During this weekend, Immigration minister Peter Dutton singled out Qantas CEO Alan Joyce and blasted him over gay marriage.
In his address to the Liberal National Party’s state council meeting in Cairns on Saturday morning, Dutton got stuck into CEOs for campaigning in favour of same sex marriage. A letter signed by more than 30 CEOs from some of Australia’s largest companies had sent a letter to Prime Minister Malcolm Turnbull, urging him to legislate for marriage equality.
But Joyce got special attention from Dutton.
“Alan Joyce, the individual, is perfectly entitled to campaign for and spend his hard earned money on any issue he sees fit, but don’t do it in the official capacity and with shareholders money,” Mr Dutton said.
“If Alan Joyce and any other CEO wants to campaign on this or any other issue in their own time and on their own dime, good luck to them.
“Don’t use an iconic brand and the might of a multibillion dollar business on issues best left to the judgement of individuals and elected decision-makers.”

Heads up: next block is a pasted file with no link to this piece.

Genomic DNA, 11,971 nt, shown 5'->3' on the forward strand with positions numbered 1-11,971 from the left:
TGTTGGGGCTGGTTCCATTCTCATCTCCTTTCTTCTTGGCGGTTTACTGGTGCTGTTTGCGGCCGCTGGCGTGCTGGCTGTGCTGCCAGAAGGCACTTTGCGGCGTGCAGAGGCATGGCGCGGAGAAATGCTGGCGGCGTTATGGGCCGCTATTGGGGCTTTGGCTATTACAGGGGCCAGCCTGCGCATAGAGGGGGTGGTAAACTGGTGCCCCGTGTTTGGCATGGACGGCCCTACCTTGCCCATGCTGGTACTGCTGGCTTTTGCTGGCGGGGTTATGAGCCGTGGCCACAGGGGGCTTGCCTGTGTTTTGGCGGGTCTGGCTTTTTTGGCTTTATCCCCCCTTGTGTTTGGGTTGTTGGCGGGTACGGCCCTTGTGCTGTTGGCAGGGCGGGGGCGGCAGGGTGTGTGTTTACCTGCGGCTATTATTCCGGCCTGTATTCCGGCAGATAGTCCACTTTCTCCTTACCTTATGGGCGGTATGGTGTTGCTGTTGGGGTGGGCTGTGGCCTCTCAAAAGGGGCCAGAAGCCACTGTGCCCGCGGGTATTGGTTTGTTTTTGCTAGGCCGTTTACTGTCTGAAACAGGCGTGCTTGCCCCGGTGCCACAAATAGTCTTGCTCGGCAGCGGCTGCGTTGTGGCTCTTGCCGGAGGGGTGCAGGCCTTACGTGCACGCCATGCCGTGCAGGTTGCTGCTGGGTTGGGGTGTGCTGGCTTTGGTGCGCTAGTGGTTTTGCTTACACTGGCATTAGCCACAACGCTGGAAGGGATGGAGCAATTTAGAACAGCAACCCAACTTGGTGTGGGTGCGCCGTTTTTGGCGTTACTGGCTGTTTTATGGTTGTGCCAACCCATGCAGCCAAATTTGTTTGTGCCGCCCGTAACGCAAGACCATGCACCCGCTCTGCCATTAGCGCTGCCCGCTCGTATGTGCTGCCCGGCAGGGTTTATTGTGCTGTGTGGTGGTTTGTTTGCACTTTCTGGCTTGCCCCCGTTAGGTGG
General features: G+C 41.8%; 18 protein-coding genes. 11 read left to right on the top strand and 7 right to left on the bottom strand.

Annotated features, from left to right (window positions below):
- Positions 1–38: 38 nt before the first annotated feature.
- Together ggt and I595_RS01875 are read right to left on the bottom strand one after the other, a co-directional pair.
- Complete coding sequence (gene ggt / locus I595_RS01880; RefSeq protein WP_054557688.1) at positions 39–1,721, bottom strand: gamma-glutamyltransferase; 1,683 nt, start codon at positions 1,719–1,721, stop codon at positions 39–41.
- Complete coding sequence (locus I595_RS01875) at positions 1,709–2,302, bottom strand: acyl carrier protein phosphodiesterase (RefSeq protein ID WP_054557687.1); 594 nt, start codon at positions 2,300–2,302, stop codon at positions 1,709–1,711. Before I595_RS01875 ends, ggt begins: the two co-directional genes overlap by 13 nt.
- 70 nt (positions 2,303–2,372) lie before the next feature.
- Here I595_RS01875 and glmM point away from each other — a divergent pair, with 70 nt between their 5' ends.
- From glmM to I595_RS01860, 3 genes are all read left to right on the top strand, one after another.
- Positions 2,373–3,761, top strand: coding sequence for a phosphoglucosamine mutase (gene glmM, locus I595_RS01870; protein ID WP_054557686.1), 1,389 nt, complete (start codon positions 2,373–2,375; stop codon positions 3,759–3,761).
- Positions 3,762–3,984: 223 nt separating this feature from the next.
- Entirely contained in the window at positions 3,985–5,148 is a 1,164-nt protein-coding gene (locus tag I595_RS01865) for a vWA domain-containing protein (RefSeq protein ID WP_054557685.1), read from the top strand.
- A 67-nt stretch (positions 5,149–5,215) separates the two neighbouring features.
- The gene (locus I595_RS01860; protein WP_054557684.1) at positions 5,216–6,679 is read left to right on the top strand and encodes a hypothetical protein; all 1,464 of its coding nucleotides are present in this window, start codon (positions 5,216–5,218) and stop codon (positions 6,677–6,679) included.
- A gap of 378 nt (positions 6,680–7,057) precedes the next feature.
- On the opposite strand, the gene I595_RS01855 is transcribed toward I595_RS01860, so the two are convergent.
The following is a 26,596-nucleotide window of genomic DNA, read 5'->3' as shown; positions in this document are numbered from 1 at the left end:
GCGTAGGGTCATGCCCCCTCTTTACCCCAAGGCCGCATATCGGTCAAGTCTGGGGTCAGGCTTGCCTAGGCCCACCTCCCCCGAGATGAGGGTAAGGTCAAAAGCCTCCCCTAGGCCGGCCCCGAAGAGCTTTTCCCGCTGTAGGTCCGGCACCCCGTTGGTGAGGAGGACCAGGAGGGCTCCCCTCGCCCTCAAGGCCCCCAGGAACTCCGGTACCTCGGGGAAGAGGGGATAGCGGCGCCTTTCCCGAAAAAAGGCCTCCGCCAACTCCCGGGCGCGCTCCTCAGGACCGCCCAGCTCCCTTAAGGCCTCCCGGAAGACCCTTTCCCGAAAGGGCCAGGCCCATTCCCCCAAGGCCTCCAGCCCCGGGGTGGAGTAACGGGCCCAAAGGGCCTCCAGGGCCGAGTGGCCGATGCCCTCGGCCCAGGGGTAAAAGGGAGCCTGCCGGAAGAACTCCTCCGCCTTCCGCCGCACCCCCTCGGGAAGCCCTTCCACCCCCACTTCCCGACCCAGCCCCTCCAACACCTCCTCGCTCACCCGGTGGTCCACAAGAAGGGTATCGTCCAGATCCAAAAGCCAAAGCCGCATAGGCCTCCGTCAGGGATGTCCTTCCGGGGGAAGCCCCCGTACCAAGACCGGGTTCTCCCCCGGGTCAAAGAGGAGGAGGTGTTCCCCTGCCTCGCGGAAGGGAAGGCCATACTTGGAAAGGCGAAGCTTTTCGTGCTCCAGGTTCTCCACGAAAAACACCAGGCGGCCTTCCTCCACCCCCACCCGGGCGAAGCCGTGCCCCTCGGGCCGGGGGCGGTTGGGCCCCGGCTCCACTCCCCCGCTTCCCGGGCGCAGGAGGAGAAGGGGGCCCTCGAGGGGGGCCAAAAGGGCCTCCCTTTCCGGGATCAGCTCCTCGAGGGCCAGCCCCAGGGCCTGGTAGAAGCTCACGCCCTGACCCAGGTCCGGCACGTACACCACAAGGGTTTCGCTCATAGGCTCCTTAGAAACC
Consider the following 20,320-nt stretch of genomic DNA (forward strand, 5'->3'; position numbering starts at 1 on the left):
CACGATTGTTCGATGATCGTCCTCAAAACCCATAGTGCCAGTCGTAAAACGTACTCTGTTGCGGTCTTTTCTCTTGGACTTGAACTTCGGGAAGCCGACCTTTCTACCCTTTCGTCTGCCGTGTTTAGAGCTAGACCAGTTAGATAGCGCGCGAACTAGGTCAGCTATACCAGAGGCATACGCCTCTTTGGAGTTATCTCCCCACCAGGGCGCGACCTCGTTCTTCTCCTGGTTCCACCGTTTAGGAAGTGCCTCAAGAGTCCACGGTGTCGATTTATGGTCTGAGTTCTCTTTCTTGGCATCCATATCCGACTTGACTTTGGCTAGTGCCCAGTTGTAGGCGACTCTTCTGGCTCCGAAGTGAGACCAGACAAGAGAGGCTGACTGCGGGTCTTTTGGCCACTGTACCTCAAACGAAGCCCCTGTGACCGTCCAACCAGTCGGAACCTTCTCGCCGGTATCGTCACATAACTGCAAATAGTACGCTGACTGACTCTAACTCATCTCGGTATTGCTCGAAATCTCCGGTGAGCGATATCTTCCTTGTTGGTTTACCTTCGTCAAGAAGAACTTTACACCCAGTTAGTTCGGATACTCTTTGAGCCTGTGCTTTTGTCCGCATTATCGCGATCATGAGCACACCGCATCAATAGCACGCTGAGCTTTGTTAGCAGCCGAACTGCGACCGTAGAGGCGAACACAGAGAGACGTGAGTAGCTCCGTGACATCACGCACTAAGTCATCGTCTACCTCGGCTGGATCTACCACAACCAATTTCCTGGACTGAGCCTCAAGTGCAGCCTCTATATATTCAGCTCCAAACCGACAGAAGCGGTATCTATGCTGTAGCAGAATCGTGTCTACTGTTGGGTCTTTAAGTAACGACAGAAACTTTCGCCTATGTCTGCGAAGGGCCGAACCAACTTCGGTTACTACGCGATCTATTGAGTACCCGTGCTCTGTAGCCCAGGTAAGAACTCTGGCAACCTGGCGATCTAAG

Now the letter was signed by 34 business leaders from companies including ANZ, Commonwealth Bank, Holden, Telstra, MYOB, Football Federation Australia and the National Rugby League. It outlines the benefits of marriage equality for business, employees, customers and the country.
Signatories included ANZ CEO Shayne Elliott, CBA CEO Ian Narev, Telstra CEO Andrew Penn, Wesfarmers boss Richard Goyder, Westpac CEO Brian Hartzer, Business Council of Australia chief executive Jennifer Westacott, GM Holden chairman and managing director Mark Bernhard, President and Chief Executive GE Australia and New Zealand Geoff Culbert, Clayton Utz chief Robert Cutler, National Rugby League Chief Executive Officer chief executive officer Todd Greenberg. All up there were 34 signatories.
So why single out Alan Joyce?
Because Alan Joyce is openly gay and he has embraced role-model status because he’s seen the impact he can have by speaking out.
Dutton could have attacked the other CEOs but he chose not to. Former Queensland cops know who to target.
Dutton’s comments are completely at odds with the rest of Australia with opinions polls showing 70 per cent of people want marriage equality
It’s also an attack on business, something you don’t expect from the Liberal Party.
The worry is that Dutton is seen as the man who will take over from Malcolm Turnbull as PM. It’s a choice that will do the Liberal Party no good.